Uterine fibroids are benign growths that develop in the uterus, commonly appearing in women during their reproductive years.

Despite the fact that 70-80% of women will develop fibroids by the age of 50, awareness and knowledge about them remain limited. This is primarily because most fibroids are asymptomatic and often go undetected.

However, in certain cases, fibroids can lead to significant medical issues, potentially affecting pregnancy and reproductive health.

What are Fibroids?

Fibroids are sometimes called uterine myomas, fibromyomas, or leiomyomas. They vary in size and shape and can be as small as a pea or as big as a melon. When fibroids become large, they can develop into a bulky mass that can distort the entire shape of the uterus and start to affect its function.

Because fibroids can grow in different parts of the uterus, they are often described according to their location. For example, intramural fibroids (which are the most common) grow within the wall of the uterus and are usually asymptomatic [4], while Submucosal fibroids are the least common but are also the most likely to cause symptoms [5].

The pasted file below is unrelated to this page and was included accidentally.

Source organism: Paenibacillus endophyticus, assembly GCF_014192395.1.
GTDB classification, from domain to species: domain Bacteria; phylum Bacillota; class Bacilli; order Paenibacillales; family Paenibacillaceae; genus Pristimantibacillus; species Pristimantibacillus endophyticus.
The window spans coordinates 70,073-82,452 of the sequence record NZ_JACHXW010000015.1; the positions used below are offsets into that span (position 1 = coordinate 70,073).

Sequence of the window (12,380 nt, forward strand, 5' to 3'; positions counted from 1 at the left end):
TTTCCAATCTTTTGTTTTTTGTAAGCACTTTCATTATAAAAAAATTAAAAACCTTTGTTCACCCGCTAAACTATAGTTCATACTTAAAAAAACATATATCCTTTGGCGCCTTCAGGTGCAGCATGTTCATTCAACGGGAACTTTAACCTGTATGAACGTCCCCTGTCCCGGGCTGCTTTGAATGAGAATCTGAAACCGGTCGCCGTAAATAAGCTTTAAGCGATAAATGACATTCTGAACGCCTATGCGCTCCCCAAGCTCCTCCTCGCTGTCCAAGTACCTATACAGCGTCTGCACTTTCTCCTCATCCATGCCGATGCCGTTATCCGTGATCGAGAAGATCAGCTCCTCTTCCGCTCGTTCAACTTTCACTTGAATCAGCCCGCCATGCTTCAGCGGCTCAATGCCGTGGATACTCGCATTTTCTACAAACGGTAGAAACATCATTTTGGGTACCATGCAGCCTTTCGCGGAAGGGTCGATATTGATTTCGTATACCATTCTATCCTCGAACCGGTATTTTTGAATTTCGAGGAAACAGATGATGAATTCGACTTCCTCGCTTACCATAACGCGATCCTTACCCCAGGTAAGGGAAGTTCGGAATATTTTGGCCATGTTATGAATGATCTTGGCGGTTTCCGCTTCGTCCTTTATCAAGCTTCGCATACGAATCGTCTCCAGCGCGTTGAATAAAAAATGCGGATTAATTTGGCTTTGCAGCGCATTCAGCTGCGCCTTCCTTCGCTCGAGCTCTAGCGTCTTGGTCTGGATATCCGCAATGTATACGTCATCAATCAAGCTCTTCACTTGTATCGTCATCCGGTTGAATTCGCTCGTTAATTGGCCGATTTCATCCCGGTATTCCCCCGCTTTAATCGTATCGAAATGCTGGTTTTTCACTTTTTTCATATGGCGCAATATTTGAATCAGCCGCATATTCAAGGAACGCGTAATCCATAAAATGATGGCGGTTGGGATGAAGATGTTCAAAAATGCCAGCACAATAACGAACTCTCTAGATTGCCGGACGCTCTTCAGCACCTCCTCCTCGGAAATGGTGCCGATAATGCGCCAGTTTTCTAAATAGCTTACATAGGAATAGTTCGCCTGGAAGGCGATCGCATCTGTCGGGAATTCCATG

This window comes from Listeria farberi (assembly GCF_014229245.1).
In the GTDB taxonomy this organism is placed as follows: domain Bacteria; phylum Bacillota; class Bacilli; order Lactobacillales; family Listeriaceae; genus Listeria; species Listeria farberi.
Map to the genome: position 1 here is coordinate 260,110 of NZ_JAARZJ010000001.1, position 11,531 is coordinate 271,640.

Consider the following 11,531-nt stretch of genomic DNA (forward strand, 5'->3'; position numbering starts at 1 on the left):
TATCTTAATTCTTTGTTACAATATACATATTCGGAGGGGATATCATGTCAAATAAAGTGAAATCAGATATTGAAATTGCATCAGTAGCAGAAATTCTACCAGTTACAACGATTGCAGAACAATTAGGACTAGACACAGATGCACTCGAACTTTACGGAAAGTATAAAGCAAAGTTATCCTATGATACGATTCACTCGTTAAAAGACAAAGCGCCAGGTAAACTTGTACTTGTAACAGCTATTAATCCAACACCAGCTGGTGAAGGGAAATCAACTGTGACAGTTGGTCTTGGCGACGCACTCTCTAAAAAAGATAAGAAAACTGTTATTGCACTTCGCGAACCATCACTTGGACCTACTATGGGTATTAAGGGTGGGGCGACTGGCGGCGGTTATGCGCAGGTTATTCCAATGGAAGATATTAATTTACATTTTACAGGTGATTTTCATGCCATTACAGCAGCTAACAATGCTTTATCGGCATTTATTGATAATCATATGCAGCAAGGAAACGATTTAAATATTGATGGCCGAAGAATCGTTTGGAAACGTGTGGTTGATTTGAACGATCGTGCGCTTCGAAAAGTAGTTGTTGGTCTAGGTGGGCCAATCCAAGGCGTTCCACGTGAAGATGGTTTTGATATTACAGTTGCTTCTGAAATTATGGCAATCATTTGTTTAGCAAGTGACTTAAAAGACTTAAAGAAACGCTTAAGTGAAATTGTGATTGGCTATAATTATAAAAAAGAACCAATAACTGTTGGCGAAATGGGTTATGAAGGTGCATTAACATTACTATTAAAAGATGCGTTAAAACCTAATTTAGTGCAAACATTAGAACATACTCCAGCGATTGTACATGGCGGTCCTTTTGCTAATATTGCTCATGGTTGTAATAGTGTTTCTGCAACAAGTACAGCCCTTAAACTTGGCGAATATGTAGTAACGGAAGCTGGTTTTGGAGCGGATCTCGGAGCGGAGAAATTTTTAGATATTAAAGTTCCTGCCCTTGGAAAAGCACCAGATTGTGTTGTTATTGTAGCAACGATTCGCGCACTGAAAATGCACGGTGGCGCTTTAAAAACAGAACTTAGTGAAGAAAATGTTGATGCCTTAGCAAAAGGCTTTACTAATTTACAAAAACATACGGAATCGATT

Causes and Risk Factors

The exact causes of fibroids are not entirely known]. What we do know is that fibroids are sensitive to estrogen and progesterone (female hormones that are made in the ovaries). We know this because fibroids tend to increase in size when levels of these hormones are high – for example, during pregnancy and fibroids will shrink when levels are low – like just after menopause [14].